This paper reports on student perceptions of the usefulness of active learning methods comprising flipped classroom, role-play, educational games/student-generated questions, problem-based learning and group discussions to meet the objectives (skills development) of the sessions; it also reports on the results of the focus group analysis. The students regarded the newly implemented active learning methods as generally helpful in developing most of the skills required for the practice of pharmacy, but there were several suggestions for improvement. Satisfaction with these methods was a result of the recognition that they were useful in developing the required skills in pharmacy practice. Students suggested that the number of sessions was not sufficient, and they indicated that these teaching methods should be implemented in the introductory therapeutic courses in order to allow students to build on the required competencies gradually. They also suggested that the number of students in each group should be smaller or alternatively each group should have an extra facilitator or instructor. Some of the students found the preparation for the flipped classroom teaching method, i.e. listening to/reading the online lecture and answering the online quiz, time-consuming and overwhelming. Consequently, some of them admitted that they did not complete the quiz by themselves but copied the answers from their classmates. As a result, the course instructor was unable to use the quiz as a formative assessment of students’ understanding. In conclusion, students found the in-class activities enjoyable and engaging. In general, the flipped classroom technique was found to be an efficient method to motivate students to be more independent learners and increase their autonomy, as well as develop their search skills. Davies and colleagues and Kurup and Hersey, reported similar findings, i.e. freeing class time for more interactive activities stimulates higher-order thinking skills. Published literature indicates that implementing the flipped classroom is time-consuming and requires much preparation before the start of the course. Preparation time, however, decreases in subsequent implementation trials as the resources can simply be updated and reused. Pharmacy educators indicate that PBL has been incorporated into pharmacy curricula in order to prepare pharmacist students to fulfil the challenging demands of the pharmacy profession, especially the provision of patient-centred pharmaceutical care. Participants in the current study found that problem-based learning and group discussion gave them the opportunity to apply their knowledge, capabilities and skills to the cases. Additionally, these teaching approaches helped students to develop problem-solving skills, self-directed learning, teamwork skills, leadership skills and search skills, and increased their self-motivation. Other than the developed skills, students reported positive academic outcomes including their exam results as well as their perceptions of the level of difficulty in the course. The educational games/student-generated questions session were found to be to be informative, interactive and entertaining. Students reported that the competitive atmosphere of the classroom increased their motivation, and they found this learning experience helpful in examination preparation. Aburahman and Mohamed indicted that educational games are preferred by the younger generation as this teaching method provides a less stressful learning environment, but it might not be suitable for learners who do not like playing games. Other disadvantages include: only a small proportion of students participate in game playing, which results in a limited engagement of the students. In some cases, the instructor loses control, especially in large classes. This teaching method is not widely implemented in pharmacy education, because faculty members experience challenges in designing the games and students might face difficulties in understanding game instructions. Role-play used in patient counselling received favourable feedback. Students found this method to be effective in developing communication skills, patient counselling, self-evaluation and active listening. They stated that they were more confident after this session, and that they felt more prepared when faced with a similar case in a real pharmacy consultation setting.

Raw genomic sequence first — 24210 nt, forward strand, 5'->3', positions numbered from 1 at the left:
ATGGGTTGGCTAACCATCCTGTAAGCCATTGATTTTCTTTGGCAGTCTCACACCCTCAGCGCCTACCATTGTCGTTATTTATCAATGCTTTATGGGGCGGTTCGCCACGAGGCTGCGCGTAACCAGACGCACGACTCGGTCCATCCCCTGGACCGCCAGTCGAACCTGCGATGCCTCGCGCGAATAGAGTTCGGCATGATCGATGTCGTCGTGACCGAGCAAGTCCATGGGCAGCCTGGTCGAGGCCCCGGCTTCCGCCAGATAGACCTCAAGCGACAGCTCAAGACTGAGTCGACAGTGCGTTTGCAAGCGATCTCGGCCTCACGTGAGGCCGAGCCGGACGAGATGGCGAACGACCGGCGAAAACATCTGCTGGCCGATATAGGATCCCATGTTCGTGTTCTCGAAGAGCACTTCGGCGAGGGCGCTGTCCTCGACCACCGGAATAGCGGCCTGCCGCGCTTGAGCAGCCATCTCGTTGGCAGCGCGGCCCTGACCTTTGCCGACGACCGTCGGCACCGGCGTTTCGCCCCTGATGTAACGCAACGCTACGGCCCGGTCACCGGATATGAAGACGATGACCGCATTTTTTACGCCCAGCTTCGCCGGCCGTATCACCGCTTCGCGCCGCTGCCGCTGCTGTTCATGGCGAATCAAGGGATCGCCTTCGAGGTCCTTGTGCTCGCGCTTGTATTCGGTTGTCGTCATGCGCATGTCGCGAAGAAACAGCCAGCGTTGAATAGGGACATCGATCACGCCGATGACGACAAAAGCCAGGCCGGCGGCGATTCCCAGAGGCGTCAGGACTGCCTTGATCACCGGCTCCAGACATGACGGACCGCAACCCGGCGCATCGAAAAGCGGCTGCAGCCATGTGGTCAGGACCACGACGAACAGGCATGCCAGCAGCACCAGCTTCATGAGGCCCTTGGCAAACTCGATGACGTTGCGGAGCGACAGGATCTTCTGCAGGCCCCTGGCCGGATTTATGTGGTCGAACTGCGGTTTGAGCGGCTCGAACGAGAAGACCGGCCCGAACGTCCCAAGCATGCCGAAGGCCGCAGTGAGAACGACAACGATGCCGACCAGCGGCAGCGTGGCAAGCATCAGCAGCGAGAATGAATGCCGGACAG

This study has several limitations. Study findings were based on students’ opinions, which they expressed in focus groups. Objective assessment methods such as objective structured clinical examination (OSCEs) and written examination were not used to evaluate the developed skills. Limited resources including number of facilitators prevented the conduction of more sessions of each teaching method such as role-playing and PBL.